Flame scanners detect the presence or absence of a target flame on a burner, distinguishing a real flame from any normal background emission such as hot refractory -- and keep your combustion system safe.

FIGURE 1. Chart depicts the spectral emissions from various fuel types. Hot refractory has been added to show where blackbody radiation can also emit significant infrared radiation. In practice, this can be ignored by the flame scanner, which looks for a flickering frequency only found in a flame.

Many of the industrial production processes on which we depend make use of combustion systems to generate heat and power. These systems provide tremendous benefits but also carry inherent operating risk. Correct handling, control and supervision for any device combusting fuels is absolutely essential to providing a safe process operation.

Risk can be defined as a way to measure the possibility of an adverse event and the possible consequences should it occur. Safe operation -- a complicated subject -- can be simply defined as creating an environment where risk and the resulting consequences are avoided.

Naturally, it is important to look carefully into risk assessment of a plant or process because the consequences have the potential to be severe. The results of a major failure on a combustion system could be catastrophic. Consequences could lead to personnel injury or fatalities; damage to the system, building, environment and business (both its reputation and loss of production); and possibly other third-party liabilities.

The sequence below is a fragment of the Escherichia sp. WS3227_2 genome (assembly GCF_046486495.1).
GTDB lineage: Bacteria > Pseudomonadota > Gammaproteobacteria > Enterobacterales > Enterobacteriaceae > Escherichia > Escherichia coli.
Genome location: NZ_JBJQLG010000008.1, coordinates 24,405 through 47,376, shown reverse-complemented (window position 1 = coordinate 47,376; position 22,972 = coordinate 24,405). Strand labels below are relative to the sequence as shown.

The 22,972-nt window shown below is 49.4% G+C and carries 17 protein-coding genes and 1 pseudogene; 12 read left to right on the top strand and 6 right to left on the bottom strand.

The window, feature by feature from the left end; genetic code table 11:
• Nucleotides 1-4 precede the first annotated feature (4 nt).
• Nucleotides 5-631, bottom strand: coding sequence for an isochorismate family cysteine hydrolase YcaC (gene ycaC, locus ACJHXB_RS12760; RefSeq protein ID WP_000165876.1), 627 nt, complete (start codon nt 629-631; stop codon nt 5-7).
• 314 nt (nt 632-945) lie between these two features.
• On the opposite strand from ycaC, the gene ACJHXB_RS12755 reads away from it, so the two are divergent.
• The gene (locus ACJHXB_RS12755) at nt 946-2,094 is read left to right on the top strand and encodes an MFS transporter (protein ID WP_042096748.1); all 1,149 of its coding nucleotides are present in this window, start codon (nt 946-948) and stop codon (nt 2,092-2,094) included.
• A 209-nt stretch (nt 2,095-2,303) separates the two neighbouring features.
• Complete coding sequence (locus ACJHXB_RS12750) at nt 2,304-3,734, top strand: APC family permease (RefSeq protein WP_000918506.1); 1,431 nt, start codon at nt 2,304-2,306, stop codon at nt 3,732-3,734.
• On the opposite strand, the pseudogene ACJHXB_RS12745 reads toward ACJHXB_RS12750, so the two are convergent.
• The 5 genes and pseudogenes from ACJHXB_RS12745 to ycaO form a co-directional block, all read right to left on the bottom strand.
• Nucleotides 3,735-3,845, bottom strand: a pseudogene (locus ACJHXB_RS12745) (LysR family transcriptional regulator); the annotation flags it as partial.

FIGURE 2. Optimum mechanical positioning of the flame scanner allows clear sighting of the primary combustion zone of the flame. This is typically where intense mixing goes on and provides lots of flame signal as well as higher flicker frequencies than any potential background emissions.

If your combustion process employs a burner management system, this provides a basic, proven method of mitigating risk and thereby increasing operational safety. These systems can range from complex multi-burner, safety instrumented systems to dedicated, individual burner, flame-safeguard controls. A flame scanner is a crucial, central component of any burner safety system and its operation and reliability should be carefully scrutinized.

Flame scanners are specifically designed to accurately detect the presence or absence of a target flame on a burner. By design, they will react very quickly to a change of flame condition. Depending on required codes, this is typically in a range of 1 to 4 sec. In the event of a flame failure, the scanner will signal the burner management system to immediately close the fuel safety valves, preventing unburned fuel from entering the firing chamber.